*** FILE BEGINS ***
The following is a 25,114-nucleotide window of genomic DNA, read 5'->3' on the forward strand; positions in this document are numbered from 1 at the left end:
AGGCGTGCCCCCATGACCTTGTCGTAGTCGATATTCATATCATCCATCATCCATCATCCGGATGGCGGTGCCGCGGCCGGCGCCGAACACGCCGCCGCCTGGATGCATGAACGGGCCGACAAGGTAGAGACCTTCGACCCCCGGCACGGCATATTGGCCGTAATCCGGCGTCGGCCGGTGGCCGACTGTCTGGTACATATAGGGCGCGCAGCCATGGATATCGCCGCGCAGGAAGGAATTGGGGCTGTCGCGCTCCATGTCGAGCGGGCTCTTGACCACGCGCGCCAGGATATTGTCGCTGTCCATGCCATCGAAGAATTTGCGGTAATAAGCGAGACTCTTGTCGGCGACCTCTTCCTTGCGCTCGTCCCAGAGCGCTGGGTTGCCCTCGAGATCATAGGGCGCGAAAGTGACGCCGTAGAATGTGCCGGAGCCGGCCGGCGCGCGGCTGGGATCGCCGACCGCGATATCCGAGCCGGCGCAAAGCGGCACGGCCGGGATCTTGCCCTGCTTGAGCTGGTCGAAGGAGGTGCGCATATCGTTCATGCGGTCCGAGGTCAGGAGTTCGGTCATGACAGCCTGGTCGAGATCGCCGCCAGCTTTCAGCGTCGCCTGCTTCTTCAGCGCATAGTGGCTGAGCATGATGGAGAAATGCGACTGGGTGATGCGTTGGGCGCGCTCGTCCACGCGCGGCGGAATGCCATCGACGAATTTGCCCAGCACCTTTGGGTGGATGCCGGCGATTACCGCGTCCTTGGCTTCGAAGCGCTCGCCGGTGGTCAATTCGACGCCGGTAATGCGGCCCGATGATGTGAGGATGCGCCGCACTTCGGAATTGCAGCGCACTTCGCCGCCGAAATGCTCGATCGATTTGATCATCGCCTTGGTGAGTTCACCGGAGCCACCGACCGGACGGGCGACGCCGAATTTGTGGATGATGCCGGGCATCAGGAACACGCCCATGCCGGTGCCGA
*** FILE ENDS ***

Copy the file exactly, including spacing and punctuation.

The following is a 25,114-nucleotide window of genomic DNA, read 5'->3' on the forward strand; positions in this document are numbered from 1 at the left end:
AGGCGTGCCCCCATGACCTTGTCGTAGTCGATATTCATATCATCCATCATCCATCATCCGGATGGCGGTGCCGCGGCCGGCGCCGAACACGCCGCCGCCTGGATGCATGAACGGGCCGACAAGGTAGAGACCTTCGACCCCCGGCACGGCATATTGGCCGTAATCCGGCGTCGGCCGGTGGCCGACTGTCTGGTACATATAGGGCGCGCAGCCATGGATATCGCCGCGCAGGAAGGAATTGGGGCTGTCGCGCTCCATGTCGAGCGGGCTCTTGACCACGCGCGCCAGGATATTGTCGCTGTCCATGCCATCGAAGAATTTGCGGTAATAAGCGAGACTCTTGTCGGCGACCTCTTCCTTGCGCTCGTCCCAGAGCGCTGGGTTGCCCTCGAGATCATAGGGCGCGAAAGTGACGCCGTAGAATGTGCCGGAGCCGGCCGGCGCGCGGCTGGGATCGCCGACCGCGATATCCGAGCCGGCGCAAAGCGGCACGGCCGGGATCTTGCCCTGCTTGAGCTGGTCGAAGGAGGTGCGCATATCGTTCATGCGGTCCGAGGTCAGGAGTTCGGTCATGACAGCCTGGTCGAGATCGCCGCCAGCTTTCAGCGTCGCCTGCTTCTTCAGCGCATAGTGGCTGAGCATGATGGAGAAATGCGACTGGGTGATGCGTTGGGCGCGCTCGTCCACGCGCGGCGGAATGCCATCGACGAATTTGCCCAGCACCTTTGGGTGGATGCCGGCGATTACCGCGTCCTTGGCTTCGAAGCGCTCGCCGGTGGTCAATTCGACGCCGGTAATGCGGCCCGATGATGTGAGGATGCGCCGCACTTCGGAATTGCAGCGCACTTCGCCGCCGAAATGCTCGATCGATTTGATCATCGCCTTGGTGAGTTCACCGGAGCCACCGACCGGACGGGCGACGCCGAATTTGTGGATGATGCCGGGCATCAGGAACACGCCCATGCCGGTGCCGA